Gingrich braves the wrath of libertarians and privacy campaigners to endorse it. In today’s living-online, GPS-tracked world, I think a national identity card would find wide acceptance.Wait! Since when do liberal columnists love tough ID card policies? I don't know about Keller specifically, but I thought it was an article of faith that requiring a photo ID for voting is about disenfranchising minorities. Suddenly, a card with fingerprints is supposed to be a smart, brave, and compassionate idea?
Keller is talking about immigration policy, but I have to go over to Newt's website to puzzle it out:
There has to be a legal guest worker program....
We can build on the universal system of biometric, tamper-proof visa documents that all visitors must have, and invite a private-sector firm with a proven track record to monitor the guest worker program.
For guest workers, the new tamper-proof, biometric cards will replace the e-verify system, which has some promising elements, but is too error-prone. Employers will be able to swipe prospective employees biometric cards, and immediately be able to confirm that these workers are in the country legally.Oh, I see. Only the guest workers will need to have these cards in order to work. Not everyone else. Keller doesn't mention that, for some reason. Newt seems to be simply opening a path for some noncitizens to work here legally and to prove that's what they are doing. Obviously, others would continue to work here without the documentation, and then there's the problem of all the Hispanic people who really are citizens who might be hassled over their lack of cards. Why isn't Keller concerned about that? Remember all the fuss about ID-checking back in 2010 when Arizona adopted a new immigration policy?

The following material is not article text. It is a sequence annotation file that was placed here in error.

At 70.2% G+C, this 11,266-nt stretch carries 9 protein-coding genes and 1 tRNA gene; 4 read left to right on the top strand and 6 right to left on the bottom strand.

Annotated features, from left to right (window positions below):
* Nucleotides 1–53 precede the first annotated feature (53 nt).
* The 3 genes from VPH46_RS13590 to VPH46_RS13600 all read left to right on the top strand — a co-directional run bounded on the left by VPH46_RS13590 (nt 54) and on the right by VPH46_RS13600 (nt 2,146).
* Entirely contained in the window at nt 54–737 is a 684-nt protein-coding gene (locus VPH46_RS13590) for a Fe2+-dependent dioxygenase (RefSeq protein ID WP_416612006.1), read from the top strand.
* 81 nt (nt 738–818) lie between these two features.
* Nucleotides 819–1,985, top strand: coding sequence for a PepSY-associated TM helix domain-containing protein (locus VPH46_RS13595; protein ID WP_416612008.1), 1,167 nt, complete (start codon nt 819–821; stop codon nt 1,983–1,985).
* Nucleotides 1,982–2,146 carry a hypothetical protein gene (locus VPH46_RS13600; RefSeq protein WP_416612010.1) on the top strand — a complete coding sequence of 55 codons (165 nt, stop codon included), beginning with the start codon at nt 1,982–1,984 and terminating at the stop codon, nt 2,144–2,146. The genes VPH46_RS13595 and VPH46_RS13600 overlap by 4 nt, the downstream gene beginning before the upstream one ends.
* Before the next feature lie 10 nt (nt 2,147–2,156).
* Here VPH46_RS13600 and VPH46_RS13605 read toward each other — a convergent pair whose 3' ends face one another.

UPDATE: Wow! Less than an hour after I posted this, the Supreme Court announced it was taking a case about the Arizona immigration law mentioned above! (I'll put up a new post about that.)